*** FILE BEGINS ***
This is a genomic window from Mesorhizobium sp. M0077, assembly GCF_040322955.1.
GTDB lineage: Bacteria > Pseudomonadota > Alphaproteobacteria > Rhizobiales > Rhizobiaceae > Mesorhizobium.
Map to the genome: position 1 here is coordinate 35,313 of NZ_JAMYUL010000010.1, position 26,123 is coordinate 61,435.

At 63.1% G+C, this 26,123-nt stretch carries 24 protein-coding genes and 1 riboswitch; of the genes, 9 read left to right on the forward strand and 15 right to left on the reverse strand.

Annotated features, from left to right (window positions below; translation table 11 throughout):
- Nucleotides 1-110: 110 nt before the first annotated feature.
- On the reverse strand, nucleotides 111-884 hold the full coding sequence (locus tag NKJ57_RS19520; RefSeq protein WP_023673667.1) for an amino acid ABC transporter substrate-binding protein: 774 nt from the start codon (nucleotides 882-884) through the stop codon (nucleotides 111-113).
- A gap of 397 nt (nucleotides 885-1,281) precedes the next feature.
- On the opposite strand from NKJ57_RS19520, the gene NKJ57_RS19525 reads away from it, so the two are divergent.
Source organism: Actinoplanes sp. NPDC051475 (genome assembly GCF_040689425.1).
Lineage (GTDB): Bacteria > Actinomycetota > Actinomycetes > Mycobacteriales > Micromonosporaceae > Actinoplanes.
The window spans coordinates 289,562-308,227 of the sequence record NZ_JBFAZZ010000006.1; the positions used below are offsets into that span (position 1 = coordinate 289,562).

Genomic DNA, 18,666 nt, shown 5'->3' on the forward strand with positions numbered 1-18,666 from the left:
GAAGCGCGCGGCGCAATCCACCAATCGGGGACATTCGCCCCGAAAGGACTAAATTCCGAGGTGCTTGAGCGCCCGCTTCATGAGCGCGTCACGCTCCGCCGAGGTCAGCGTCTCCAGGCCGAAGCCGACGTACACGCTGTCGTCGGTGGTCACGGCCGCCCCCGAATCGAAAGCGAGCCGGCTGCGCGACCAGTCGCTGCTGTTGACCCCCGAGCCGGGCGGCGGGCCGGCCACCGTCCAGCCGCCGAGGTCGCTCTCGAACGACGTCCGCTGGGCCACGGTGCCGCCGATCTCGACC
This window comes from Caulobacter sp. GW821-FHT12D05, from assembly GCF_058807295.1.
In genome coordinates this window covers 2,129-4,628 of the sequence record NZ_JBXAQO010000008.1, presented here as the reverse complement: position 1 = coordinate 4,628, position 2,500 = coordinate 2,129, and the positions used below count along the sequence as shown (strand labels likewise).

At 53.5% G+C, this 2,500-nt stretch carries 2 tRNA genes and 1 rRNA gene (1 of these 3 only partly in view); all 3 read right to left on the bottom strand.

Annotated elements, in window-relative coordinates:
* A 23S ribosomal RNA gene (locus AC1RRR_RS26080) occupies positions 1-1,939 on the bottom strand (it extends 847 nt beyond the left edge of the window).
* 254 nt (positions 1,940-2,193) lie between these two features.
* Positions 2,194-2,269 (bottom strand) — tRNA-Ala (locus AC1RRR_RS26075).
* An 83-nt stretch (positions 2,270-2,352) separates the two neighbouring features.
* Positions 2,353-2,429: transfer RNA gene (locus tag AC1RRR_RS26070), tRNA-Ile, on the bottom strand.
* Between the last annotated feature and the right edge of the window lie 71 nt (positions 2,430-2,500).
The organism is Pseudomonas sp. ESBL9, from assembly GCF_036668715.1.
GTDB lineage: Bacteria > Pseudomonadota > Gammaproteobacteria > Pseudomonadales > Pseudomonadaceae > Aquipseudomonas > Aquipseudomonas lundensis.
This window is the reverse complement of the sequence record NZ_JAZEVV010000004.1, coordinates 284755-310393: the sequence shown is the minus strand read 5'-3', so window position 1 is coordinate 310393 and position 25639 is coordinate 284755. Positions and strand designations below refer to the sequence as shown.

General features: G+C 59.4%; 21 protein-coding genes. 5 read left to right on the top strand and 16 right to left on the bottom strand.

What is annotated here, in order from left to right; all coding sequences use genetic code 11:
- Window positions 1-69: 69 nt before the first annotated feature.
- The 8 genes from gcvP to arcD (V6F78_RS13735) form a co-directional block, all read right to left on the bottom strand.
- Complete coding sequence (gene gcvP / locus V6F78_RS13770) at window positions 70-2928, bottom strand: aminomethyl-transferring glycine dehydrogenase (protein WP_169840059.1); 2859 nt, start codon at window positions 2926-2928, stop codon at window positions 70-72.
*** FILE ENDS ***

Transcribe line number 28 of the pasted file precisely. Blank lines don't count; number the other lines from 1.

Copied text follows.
General features: G+C 59.4%; 21 protein-coding genes. 5 read left to right on the top strand and 16 right to left on the bottom strand.